Monday, September 10, 2007

Senior Iranian affiliate apprehended in Iraq

The BBC doesn't seem to have got round to adding this to their news pages yet, so I thought I'd mention it. Bill Roggio reports:

As Coalition and Iraqi forces maintain the pressure on al Qaeda's network throughout Iraq, the Shia terror organizations are also being hit hard. Over the past several days, Iraqi and Coalition forces have conducted numerous raids against the Iranian-backed Shia terror groups known as the Special Groups. On September 5, Coalition forces announced the capture of "a highly-sought individual suspected of being an Iranian Revolutionary Guards Corps-Qods Force (IRGC-QF) affiliate" during a raid in Karbala.

The Special Groups agent, who has not been identified, is "suspected of coordinating with high-level IRGC-QF officers for the transportation of multiple Iraqis to Iran for terrorist training at IRGC-QF training camps." The suspect also serves as a logistical operative and "is closely linked to individuals at the highest levels of the IRGC-QF. Coalition forces are still assessing his possible connection to the Special Groups." Documents, photographs, communications equipment, and computers were found during the raid on his home.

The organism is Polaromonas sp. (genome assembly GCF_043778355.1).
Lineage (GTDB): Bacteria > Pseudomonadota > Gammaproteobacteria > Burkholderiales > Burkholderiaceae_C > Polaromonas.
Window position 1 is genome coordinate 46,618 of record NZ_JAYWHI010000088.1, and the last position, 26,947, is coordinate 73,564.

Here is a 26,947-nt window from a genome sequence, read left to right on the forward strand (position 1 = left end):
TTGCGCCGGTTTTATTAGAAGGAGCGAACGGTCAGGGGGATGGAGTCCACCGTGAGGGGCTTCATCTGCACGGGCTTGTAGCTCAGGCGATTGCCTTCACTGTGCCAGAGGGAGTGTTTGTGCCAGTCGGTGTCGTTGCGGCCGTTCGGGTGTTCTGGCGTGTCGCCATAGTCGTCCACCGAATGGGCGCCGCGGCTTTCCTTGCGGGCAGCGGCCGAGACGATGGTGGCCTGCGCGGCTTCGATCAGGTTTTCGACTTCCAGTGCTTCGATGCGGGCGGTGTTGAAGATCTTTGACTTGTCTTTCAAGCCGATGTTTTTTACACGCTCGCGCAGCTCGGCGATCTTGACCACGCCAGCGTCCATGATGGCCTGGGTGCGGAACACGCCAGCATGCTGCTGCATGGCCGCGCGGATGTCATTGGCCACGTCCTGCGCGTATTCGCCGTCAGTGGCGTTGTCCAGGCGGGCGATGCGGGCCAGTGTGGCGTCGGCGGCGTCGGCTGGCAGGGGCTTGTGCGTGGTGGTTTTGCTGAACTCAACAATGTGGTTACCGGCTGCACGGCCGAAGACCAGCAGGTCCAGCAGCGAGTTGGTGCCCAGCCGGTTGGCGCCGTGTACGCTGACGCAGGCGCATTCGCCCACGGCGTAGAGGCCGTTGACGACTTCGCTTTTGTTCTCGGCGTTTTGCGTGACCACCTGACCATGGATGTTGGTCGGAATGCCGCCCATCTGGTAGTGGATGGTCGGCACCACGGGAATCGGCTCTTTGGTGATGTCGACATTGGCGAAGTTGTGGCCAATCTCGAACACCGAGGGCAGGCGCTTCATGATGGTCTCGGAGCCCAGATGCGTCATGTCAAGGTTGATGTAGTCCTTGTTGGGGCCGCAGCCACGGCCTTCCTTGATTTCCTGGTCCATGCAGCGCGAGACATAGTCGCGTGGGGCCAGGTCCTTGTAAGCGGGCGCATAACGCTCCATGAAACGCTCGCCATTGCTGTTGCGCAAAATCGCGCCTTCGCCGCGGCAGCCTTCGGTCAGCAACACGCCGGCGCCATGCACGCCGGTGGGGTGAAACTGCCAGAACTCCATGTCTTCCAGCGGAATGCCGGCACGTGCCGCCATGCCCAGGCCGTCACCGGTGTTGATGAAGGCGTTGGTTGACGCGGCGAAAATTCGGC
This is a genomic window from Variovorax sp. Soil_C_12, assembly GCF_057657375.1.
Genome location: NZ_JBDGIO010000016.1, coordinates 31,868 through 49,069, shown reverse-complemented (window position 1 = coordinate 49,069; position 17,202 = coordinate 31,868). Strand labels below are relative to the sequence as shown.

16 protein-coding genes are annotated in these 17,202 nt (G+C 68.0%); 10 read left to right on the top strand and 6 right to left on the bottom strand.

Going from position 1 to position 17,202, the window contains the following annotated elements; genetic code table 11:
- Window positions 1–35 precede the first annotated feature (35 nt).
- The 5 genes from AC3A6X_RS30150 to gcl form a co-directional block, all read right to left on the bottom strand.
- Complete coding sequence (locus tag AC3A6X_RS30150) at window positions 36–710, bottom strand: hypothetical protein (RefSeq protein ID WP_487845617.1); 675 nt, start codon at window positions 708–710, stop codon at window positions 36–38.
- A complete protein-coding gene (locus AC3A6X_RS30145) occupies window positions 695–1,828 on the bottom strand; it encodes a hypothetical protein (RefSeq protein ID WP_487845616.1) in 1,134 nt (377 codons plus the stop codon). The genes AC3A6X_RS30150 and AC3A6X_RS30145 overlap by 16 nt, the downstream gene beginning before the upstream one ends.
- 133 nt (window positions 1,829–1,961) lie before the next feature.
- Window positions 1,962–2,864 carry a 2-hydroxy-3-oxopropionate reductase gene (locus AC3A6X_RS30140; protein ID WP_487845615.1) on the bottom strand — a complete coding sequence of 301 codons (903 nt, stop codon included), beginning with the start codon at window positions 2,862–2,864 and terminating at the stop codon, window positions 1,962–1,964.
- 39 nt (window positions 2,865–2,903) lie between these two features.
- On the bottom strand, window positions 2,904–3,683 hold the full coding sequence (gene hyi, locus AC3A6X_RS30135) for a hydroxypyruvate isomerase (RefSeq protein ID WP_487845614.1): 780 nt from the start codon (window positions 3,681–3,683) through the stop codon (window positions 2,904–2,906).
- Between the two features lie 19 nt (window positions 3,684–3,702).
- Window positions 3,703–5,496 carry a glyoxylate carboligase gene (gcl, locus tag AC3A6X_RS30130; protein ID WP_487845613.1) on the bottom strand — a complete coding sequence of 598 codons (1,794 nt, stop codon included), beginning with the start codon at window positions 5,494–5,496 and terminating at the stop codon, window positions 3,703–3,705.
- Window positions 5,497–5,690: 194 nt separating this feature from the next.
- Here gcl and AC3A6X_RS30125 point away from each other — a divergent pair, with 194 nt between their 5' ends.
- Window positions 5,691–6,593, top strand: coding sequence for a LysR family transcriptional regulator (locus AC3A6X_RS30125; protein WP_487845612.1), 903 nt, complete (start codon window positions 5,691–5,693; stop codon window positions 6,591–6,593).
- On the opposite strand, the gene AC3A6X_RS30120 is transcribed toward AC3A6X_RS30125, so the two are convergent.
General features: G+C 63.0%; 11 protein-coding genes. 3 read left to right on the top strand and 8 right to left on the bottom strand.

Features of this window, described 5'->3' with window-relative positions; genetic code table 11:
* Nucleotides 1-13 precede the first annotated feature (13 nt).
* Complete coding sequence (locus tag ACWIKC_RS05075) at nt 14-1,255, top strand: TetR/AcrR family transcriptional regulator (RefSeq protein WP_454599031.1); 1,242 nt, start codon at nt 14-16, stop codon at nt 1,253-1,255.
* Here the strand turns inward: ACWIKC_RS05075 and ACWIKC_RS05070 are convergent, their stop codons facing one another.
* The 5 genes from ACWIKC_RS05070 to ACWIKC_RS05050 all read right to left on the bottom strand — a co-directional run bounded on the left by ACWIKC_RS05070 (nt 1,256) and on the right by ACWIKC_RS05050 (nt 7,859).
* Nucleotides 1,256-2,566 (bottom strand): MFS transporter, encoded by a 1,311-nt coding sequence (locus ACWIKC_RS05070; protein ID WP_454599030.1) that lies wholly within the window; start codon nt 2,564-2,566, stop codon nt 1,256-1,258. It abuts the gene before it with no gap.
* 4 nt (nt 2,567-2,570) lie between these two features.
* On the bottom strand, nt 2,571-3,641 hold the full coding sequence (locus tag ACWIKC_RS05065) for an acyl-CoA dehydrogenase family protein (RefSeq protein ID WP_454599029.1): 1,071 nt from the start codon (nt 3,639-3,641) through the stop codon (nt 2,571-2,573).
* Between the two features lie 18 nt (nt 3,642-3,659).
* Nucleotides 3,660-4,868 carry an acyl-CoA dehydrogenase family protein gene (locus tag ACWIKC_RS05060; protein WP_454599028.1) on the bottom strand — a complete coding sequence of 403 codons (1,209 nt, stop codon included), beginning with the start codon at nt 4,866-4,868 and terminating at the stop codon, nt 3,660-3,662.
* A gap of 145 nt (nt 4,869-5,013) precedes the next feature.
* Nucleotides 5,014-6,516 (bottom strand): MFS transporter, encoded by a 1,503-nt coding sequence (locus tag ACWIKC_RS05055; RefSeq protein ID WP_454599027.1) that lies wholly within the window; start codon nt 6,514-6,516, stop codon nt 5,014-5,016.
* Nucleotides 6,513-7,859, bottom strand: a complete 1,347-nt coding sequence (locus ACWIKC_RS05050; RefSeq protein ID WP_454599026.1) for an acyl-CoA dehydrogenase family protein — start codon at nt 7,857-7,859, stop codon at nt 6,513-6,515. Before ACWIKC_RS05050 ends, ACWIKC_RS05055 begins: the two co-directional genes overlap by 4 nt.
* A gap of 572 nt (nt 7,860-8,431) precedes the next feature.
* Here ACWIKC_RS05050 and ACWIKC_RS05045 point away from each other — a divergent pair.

Information obtained from this latest raid likely will shed more light on the leadership and organization of the Special Groups, the identity of their Iranian Qods Force handlers, and their current plans in Iraq. In the past, the capture of senior Special Groups operatives has led to a wealth of information on the Iranian network. The most significant operation occurred in the spring of 2007, when the US captured Ali Mussa Daqduq.

Daqduq is a senior Hezbollah operative who was tasked by Iran to organize the Special Groups and "rogue" Mahdi Army cells along the lines of Lebanese Hezbollah. Documents seized during Daqduq's capture, along with statements made during interrogations and information given by other captured Special Groups operatives confirmed Iran's significant role in the Shia terrorist insurgency.

Recently, Muqtada al Sadr admitted in an interview with The Independent that his Mahdi Army trained and received guidance from Hezbollah. Sadr's aide later denied the interview took place. Lebanese Hezbollah is essentially the foreign wing of Iran's Qods Force.
Via In From The Cold.

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